Feb. 7 (Bloomberg) -- AgustaWestland, the world’s second-largest helicopter maker, will start civil rotorcraft production in Britain if the company prevails in a competition to supply search-and-rescue choppers in the country, its chairman said.
Bond Aviation Group and Bristow Helicopter Group Ltd, the finalists in a 10-year, 3.1 billion-pound ($4.9 billion) contract to provide operations for the Maritime and Coast Guard Agency, will decide which helicopters are used. Both are customers for AgustaWestland’s 8-ton AW189.
“If we win, there will be an immediate production order,” with assembly to start this year, AgustaWestland Chairman Graham Cole said.
Business with the British military once represented more than 75 percent of sales for the U.K. arm of AgustaWestland, Rome-based Finmeccanica SpA’s helicopter manufacturer. Declining defense spending has driven the need to broaden the company’s product offering into the civil space.
“Five or six years ago it became clear that we could not continue with the strategy that we had where we were largely dependent on the U.K. Ministry of Defence,” Cole told reporters in Yeovil, England. “We are aiming for a balanced portfolio.”
Production of about 10 helicopters for the rescue program is a strong possibility, Cole said. Other helicopter types in the running include the S-92, built by United Technologies Corp.’s Sikorsky.
Starting commercial helicopter production would be a “big breakthrough,” Unite union representative Joe Conway said in an interview. Not winning would be “a bitter blow for everybody” at AgustaWestland’s Yeovil facilities, which the union would make into “a big issue,” he said.
The Department for Transport, which is running the helicopter competition, suffered a public backlash two years ago when it awarded a train contract to Germany’s Siemens AG rather than Bombardier Inc., threatening jobs at the Derby, England site where the Canadian firm builds rail cars.
Bond Aviation and Bristow, helicopter service providers to the oil and gas sector, are competing for a U.K. government contract to run search-and-rescue services across the U.K. and within 250 nautical miles offshore.
Cole said failing to win in the program would not necessarily torpedo plans to build commercial choppers in Britain, although the plans may be reviewed. The company mainly produces its civilian helicopters in Vergiate, near Milan, Italy.
The first AW189 would need to be ready for U.K. operations in 2016. AgustaWestland sees export potential for U.K.-built AW189s topping 2 billion pounds, he said.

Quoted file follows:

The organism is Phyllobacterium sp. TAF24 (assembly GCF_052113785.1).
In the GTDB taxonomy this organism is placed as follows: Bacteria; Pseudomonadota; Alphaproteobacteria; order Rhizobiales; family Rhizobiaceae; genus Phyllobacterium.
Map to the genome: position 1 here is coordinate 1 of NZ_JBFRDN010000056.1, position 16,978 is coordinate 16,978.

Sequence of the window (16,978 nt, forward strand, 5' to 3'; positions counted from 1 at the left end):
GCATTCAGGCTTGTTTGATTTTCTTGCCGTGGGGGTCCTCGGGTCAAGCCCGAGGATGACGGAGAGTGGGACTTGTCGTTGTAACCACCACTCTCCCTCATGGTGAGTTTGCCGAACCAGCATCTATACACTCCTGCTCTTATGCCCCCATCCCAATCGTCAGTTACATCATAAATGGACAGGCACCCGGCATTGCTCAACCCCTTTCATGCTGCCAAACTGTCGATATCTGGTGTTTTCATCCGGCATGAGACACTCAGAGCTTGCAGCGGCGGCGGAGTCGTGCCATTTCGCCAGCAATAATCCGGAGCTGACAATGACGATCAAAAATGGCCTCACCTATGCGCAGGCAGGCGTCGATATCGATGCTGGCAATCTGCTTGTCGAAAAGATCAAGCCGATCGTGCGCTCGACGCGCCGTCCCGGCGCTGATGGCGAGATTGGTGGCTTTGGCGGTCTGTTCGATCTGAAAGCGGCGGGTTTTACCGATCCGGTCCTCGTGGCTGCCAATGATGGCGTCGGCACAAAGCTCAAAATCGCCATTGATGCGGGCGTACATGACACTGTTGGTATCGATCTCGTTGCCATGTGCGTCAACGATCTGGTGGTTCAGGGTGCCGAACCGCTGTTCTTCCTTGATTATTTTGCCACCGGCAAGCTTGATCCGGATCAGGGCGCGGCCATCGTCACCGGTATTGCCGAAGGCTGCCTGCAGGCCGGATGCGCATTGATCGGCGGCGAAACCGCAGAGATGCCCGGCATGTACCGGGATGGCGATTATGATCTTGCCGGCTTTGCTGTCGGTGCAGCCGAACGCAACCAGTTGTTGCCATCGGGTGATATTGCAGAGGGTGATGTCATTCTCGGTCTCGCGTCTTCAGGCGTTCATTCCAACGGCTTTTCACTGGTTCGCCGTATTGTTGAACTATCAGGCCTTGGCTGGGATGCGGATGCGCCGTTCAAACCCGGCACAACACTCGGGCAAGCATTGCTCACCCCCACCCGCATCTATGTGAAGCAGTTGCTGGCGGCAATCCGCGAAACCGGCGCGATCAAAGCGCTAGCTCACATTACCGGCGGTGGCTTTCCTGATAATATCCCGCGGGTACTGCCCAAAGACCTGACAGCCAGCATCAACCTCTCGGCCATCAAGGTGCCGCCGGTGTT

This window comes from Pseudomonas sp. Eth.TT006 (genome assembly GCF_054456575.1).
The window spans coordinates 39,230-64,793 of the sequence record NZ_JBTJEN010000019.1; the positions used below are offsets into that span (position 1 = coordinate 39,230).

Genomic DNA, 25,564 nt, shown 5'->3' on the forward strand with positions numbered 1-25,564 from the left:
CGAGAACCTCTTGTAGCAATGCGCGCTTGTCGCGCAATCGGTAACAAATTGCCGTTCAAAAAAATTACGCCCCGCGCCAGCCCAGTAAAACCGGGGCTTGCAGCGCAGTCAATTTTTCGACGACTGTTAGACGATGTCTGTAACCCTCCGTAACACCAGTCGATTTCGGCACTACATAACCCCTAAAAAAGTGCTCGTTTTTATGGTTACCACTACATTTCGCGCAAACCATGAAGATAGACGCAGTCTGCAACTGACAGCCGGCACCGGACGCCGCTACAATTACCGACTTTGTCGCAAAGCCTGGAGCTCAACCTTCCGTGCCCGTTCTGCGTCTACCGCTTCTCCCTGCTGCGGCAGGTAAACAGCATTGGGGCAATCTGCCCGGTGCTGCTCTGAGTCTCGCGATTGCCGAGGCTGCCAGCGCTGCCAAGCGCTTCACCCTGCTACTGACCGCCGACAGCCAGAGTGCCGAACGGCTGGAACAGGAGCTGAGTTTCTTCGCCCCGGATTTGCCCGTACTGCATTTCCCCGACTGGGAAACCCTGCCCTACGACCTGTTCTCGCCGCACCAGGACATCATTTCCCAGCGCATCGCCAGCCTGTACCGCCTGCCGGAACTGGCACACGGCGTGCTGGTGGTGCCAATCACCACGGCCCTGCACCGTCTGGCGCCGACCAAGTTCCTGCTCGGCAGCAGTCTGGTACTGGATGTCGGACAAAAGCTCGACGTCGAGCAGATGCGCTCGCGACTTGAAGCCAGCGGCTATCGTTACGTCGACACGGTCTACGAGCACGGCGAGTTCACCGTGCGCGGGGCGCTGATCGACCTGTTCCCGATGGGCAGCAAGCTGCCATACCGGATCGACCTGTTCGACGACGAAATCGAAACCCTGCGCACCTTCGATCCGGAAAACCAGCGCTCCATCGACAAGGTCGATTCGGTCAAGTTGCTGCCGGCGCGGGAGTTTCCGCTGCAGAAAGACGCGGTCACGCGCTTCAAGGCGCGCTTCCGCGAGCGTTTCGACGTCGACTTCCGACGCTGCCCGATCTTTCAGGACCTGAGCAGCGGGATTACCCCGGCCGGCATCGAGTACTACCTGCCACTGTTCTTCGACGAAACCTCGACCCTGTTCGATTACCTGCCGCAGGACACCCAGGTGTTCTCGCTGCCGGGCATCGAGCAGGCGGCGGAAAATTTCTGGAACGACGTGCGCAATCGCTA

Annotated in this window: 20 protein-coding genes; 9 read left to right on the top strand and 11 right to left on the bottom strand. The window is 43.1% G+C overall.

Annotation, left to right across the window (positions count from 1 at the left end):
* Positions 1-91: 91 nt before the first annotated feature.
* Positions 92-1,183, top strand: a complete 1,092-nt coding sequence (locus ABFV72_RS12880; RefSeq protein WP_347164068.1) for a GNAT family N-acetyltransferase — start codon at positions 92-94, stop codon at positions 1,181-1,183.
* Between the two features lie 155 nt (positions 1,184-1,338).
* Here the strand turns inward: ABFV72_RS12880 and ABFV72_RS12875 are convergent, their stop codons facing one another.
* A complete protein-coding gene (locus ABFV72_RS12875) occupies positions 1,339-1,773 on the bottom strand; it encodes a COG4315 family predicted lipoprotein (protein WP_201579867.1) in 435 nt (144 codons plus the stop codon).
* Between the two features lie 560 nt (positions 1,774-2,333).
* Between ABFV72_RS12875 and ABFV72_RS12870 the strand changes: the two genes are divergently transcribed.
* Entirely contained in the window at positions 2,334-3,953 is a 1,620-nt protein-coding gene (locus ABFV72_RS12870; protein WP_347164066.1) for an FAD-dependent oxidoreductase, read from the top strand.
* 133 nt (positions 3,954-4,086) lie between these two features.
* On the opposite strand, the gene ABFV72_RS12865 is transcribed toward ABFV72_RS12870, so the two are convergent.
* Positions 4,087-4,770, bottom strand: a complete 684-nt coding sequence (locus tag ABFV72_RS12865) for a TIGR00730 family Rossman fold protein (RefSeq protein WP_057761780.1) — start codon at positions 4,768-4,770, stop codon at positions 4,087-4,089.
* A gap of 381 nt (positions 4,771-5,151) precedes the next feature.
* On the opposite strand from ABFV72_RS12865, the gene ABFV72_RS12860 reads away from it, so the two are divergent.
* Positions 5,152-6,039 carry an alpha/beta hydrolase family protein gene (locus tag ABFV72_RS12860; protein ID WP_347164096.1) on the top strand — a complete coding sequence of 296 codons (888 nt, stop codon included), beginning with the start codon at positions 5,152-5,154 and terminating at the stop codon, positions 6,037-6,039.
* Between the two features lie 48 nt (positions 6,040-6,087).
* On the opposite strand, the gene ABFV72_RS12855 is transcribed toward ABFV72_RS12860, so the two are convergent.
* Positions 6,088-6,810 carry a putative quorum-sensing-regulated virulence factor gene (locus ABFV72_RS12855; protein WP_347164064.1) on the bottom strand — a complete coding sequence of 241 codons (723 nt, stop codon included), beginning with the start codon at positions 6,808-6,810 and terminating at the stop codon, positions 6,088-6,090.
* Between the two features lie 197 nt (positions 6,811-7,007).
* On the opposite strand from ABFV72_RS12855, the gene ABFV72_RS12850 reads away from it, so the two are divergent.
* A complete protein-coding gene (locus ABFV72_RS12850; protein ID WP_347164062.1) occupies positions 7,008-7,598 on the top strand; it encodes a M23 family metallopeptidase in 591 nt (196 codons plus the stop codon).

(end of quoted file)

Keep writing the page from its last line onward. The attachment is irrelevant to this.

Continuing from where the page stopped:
AgustaWestland was forced to streamline operations at Yeovil to compete in the commercial market, managing director Ray Edwards said. “We are 30 percent to 40 percent more competitive than we were three years ago,” he said, with 44 major initiatives in process to make further improvements.
The U.K. is spending more than 100 million pounds through a regional investment program to help the U.K. business build up industrial capacities for the AW189, as well as the smaller AW169 and AW609 tiltrotor, designed to take off like a helicopter and then rotate engines to fly like an airplane.
“The industrial strategy is working,” Cole said. However, he added, it needs to represent a lasting commitment. “The industrial strategy cannot just be for a crisis, it has to be an ongoing government policy. As the economy picks up it would be wrong if that emphasis drops off.”
Winning business abroad for its military products is also part of the effort to offset limited prospects of U.K. defense sales and compete with top helicopter maker Eurocopter, an arm of European Aeronautic, Defence & Space Co. AgustaWestland won the first export order for the AW159 Wildcat last month with South Korea saying it would buy eight aircraft. The deal could grow to 40 units, Cole said, as the company also chases business in markets such as Vietnam, Malaysia, and Thailand.
Production of AW159s will last until 2016 on the strength of the U.K. order for 62 units, of which 12 have been handed over, and the South Korean program. Extending production of EH101 helicopters at Yeovil beyond 2014 also will require additional orders. The U.K. site builds head-of-state versions for countries such as India, Saudi Arabia and Turkmenistan.
While Cole wants to expand commercial output and export activities, he said achieving an equal balance is not necessary. “We are aiming for a stable company that is growing,” he said.
To contact the reporter on this story: Robert Wall in Yeovil, England at firstname.lastname@example.org
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